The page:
Medical Malpractice Background

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Medical malpractice is based on the principle of professional guarantee. Everyone, including the facility involved in treating an individual, is obligated to render services at a reasonable standard. If that individual is harmed or suffers because of erroneous or careless judgment, negligence is present—and action may be taken.

Medical malpractice laws were put into place to protect patients\' rights to seek compensation if they are injured as a result of negligence on the behalf of a professional health care provider. Medical malpractice can occur in many fashions, on many fronts, both by complete error and failure to comply to regulated procedures. Some examples of injury or death that can be labeled as negligent accidents include surgical errors, pharmaceutical error, dental damage, medical records forgery or deletion, misdiagnoses, failure to adhere to medical standards, improper monitoring, injuries and death during birth delivery, and outright abuse.

Duty is the first essential element of medical malpractice. Anyone accused of medical malpractice must have had an obligation to the person claiming negligence. No matter how dire or severe the circumstances, medical professionals are not obligated to treat anyone with whom they have no established relationship. The law recognizes that justice cannot be served if people with medical expertise are forced to act in a hasty, chaotically paced situation, all while adhering to a professional standard. However, if a medical professional volunteers their assistance, they are responsible for any resulting harm caused by negligence.

Breach of duty is the second element of medical malpractice. Every patient has an affirmative right to a legally established standard of care. Duty obligates all medical professionals to that standard, which is judged by the level of competency and professionalism of peer professionals in the same or similar circumstances. This means that specialists are held to the standard of specialists in their field. It also means that if a registered nurse opts to perform duties normally performed by a specialist, he or she will be judged by the standard of the role that they acted in.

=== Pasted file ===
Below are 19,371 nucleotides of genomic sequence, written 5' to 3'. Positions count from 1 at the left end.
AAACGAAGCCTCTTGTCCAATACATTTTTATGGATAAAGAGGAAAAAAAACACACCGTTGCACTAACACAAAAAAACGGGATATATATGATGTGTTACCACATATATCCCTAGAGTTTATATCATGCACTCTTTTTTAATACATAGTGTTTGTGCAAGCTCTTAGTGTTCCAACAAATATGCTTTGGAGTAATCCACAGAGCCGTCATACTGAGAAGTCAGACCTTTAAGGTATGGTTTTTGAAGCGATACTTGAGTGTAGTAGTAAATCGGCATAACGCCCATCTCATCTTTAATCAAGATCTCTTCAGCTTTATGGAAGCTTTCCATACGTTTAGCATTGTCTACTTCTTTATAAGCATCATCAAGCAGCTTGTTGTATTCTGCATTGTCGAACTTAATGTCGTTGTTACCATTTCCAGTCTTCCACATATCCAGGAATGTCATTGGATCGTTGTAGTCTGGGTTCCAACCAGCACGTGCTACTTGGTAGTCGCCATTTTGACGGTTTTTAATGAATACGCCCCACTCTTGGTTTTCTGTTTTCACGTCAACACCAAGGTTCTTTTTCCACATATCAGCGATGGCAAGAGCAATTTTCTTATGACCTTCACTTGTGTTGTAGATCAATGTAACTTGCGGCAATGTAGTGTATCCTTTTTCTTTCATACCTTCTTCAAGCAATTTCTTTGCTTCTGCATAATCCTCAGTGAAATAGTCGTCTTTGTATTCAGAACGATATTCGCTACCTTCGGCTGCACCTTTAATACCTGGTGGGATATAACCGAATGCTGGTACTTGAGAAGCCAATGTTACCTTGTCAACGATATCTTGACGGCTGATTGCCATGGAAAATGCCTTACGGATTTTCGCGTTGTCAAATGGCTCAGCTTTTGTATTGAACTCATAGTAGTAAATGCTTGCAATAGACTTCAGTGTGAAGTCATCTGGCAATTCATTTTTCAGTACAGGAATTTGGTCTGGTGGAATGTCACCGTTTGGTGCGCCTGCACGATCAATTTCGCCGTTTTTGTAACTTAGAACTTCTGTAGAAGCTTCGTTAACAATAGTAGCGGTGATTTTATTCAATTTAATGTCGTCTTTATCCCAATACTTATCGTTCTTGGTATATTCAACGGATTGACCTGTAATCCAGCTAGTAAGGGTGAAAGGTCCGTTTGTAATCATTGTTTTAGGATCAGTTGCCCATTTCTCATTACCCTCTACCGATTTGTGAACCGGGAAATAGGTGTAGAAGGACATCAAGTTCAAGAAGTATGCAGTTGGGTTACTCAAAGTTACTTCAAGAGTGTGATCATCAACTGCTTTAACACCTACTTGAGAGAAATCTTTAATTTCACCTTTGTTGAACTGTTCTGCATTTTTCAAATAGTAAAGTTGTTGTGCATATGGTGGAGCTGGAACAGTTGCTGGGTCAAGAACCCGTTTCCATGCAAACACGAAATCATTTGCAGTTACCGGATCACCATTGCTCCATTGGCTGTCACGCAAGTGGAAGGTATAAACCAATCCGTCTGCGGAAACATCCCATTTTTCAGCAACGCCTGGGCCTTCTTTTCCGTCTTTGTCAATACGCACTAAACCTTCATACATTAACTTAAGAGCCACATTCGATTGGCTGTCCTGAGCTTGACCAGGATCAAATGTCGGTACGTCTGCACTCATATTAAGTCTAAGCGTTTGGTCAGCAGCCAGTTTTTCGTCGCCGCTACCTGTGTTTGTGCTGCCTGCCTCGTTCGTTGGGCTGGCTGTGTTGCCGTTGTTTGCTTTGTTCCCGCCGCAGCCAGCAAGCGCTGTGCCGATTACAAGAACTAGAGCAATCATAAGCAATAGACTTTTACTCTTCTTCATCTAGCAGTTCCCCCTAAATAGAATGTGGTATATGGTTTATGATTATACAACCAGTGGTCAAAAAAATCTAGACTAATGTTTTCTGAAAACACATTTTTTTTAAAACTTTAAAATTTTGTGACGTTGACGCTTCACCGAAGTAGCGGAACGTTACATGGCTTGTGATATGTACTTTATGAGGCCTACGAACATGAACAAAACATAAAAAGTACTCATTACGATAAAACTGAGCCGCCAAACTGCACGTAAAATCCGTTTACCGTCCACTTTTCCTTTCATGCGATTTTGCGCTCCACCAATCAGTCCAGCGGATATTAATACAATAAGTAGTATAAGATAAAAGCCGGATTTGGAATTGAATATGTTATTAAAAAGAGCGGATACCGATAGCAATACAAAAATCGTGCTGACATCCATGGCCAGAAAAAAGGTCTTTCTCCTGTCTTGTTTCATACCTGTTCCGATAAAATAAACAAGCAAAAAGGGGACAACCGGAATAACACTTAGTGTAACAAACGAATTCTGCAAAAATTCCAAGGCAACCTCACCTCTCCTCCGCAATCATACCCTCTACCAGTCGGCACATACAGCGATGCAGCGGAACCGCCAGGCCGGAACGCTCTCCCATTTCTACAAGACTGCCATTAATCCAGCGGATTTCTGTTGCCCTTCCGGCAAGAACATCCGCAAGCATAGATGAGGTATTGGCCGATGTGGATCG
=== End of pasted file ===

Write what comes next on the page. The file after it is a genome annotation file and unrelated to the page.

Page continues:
Standard of care is based upon the locality rule, which judges skill, care, and competency by location. At one time, the education, equipment, and facilities available to medical professionals greatly varied throughout the country. The law sought to protect medical professionals by holding them to a standard that was reasonable within their area. Nowadays, as medical care is becoming more uniform, the locality rule includes an examination of state development.

Harm or damage resulting from substandard care is the third critical element. The accuser must suffer a negative result they would not have suffered if a medical professional had not acted negligently. All medical professionals should possess certain undeniable skills, but they are not required to be miracle workers. Action cannot be brought against a physician solely because a patient does not achieve desired results or traits. Most states prohibit any medical malpractice claims based upon a doctor's promise for a guaranteed result. A few states allow the exception of cosmetic surgery if the guaranteed result is stated in a written contract.

Most law firms will accept malpractice cases on a contingency-fee basis. This means that the individual filing the claim does not have to pay lawyer fees unless the case is settled in a way favorable to the client. Typically, the individual is not required to cover expenses associated with the case, regardless of whether the case is won or lost. There are a number of reasons why a law firm may not agree to represent an individual in a medical malpractice case. If there is no credible expert who will testify that malpractice has taken place and was cause for the injury or death, the case will generally not be successful in court. If the cost of bringing the case to trial is estimated to surpass the amount of money thought to be rewarded in the case, it would not be economically feasible for the law firm to pursue the case—and often times they won\'t. The severity of the injury caused by the malpractice is also a determining factor as to whether or not a law firm will choose to represent an individual. An injury such as a heart attack, stroke, or permanent disability will more likely bring a more viable lawsuit than a minor, temporary injury.

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